This paper uses the ‘communities of practice’ and
‘situated learning’ (Lave & Wenger 1991, Wenger,
1998) approach to understand knowledge building
in transnational collaborations in ICT development.
It is based on around 70 interviews in two
companies where offshoring of qualifi ed IT work
from Sweden to India is done in virtual teams. The
aim was to see whether the communities of practice
approach can be applicable to work which
transcends the limitations of distance and engages
employees with vastly different cultural and
educational backgrounds, such as in Sweden and
India. A basic prerequisite is an aim to create a community
consisting of both Swedish and Indian employees, for
example expressed by the transnational team having
one team leader, responsible for both offshore and
onsite employees. However, a community of practice
cannot be created, but needs to evolve, and learning
only happens when the old-timers accept the newcomers
as members of the community, peripheral in the
beginning but on a trajectory to become full members.
In offshoring relations this is often disturbed by the resistance
of the onshore employees to offshoring as a
phenomenon. Prejudices about foreign cultures may
play a part as well as detecting that the cultural and
educational differences actually are large.
The life of the community of practice evolves
through two processes: participation and reifi cation.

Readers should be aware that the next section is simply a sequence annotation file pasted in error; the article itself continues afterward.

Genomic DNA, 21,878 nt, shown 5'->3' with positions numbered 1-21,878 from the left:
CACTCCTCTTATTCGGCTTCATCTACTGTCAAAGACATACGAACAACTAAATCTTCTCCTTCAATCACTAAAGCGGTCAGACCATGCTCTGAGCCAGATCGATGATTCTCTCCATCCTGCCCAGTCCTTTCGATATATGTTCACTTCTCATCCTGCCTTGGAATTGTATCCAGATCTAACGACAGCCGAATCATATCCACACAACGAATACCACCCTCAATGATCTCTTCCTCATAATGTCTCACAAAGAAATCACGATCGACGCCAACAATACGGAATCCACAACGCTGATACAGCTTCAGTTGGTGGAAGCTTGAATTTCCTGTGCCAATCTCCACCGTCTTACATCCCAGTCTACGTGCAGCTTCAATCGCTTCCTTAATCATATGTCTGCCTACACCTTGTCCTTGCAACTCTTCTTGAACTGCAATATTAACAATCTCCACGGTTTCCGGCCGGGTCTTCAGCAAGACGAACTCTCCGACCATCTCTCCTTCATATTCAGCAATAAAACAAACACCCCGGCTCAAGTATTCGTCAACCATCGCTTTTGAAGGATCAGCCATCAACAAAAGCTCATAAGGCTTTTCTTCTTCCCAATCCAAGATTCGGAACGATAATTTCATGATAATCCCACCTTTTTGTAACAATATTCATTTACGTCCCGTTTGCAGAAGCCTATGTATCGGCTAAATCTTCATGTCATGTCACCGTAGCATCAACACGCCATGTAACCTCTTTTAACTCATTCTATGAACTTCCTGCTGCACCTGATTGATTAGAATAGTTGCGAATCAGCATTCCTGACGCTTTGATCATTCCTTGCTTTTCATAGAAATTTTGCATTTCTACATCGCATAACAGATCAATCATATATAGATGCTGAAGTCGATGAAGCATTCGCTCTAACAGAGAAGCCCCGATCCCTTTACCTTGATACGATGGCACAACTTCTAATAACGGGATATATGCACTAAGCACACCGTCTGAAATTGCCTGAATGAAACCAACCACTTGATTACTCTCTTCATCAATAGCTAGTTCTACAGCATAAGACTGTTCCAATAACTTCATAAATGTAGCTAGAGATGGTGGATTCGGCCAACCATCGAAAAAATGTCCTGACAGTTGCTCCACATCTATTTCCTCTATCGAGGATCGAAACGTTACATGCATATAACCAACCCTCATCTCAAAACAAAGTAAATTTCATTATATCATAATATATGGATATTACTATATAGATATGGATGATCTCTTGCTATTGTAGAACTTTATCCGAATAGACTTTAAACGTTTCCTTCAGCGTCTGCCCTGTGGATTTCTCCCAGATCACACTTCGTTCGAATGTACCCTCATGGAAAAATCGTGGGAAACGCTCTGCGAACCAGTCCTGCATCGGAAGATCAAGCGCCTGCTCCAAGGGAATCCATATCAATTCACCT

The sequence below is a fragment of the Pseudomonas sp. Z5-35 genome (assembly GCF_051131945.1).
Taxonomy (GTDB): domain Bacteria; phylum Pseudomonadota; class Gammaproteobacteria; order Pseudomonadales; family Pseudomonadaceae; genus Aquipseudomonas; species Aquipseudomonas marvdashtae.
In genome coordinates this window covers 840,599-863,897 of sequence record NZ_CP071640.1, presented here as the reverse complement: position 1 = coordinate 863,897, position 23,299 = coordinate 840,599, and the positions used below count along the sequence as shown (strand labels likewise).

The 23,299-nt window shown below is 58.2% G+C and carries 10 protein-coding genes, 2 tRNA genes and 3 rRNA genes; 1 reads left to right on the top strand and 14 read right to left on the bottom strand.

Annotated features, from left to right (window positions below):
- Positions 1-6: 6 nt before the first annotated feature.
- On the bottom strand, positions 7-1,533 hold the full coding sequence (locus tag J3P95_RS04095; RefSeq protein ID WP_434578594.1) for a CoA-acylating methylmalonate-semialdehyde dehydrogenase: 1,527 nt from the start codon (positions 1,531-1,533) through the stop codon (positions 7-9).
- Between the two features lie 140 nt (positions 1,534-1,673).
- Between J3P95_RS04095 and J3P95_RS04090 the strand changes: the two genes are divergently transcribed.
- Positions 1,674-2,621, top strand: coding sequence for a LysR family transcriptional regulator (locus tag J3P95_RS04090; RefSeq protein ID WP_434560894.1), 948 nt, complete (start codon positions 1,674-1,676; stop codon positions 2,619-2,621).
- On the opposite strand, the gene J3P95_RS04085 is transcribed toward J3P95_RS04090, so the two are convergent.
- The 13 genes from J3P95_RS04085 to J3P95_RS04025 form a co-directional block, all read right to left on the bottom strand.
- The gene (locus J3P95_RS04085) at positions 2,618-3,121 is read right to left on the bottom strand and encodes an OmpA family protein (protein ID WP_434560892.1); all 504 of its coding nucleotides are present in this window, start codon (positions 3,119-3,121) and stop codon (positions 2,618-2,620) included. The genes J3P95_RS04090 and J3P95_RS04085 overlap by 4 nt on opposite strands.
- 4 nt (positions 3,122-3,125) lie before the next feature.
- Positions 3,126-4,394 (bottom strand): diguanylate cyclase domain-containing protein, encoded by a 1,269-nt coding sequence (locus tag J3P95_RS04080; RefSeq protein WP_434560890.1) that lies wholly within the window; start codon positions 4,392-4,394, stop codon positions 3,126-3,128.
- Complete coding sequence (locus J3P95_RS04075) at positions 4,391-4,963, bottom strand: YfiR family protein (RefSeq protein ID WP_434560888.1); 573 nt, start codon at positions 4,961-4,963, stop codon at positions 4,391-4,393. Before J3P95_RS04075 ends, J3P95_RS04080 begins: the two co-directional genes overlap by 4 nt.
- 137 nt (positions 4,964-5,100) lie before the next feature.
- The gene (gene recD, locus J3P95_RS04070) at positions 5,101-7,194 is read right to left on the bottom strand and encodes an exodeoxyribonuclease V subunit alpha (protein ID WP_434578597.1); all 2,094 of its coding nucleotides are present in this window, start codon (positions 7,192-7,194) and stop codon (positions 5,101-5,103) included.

Participation refers to interaction with one’s colleagues,
and in ordinary teams it is affected by who is
included in and excluded from different interactions.
In virtual teams, access to and use of communication
technology is crucial for enabling the participation of
all members of the team. Language problems can obstruct
participation in Swedish-Indian virtual teams.
The concept participation also covers the everyday
talk that establishes the members as not only carriers
of professional knowledge but also human beings for
each other. Giving space to this kind of talk is essential
for situated learning in virtual teams.
Reifi cation refers to codifying the life of the community
in artifacts, often in documents - in IT work the
products and all the documentation around them, as
well as other documents which concern the life of the
community. Documentation plays different roles in
Swedish and Indian IT organizations, and this complicates
the creation of a community of practice and
However, with evidence from different teams, the results
of the study show that these obstacles can be,
if not removed, at least moved to different degrees.
When this happens, the Indian newcomers not only
learn about the technology, but different kinds of organizational
learning also takes place. The paper discusses
the possibilities and limitations of the situated
learning approach to study learning in transnational
WORK - Continuities and Disruptions in Modern Life, 21 - 23 August 2013, Turku, Finland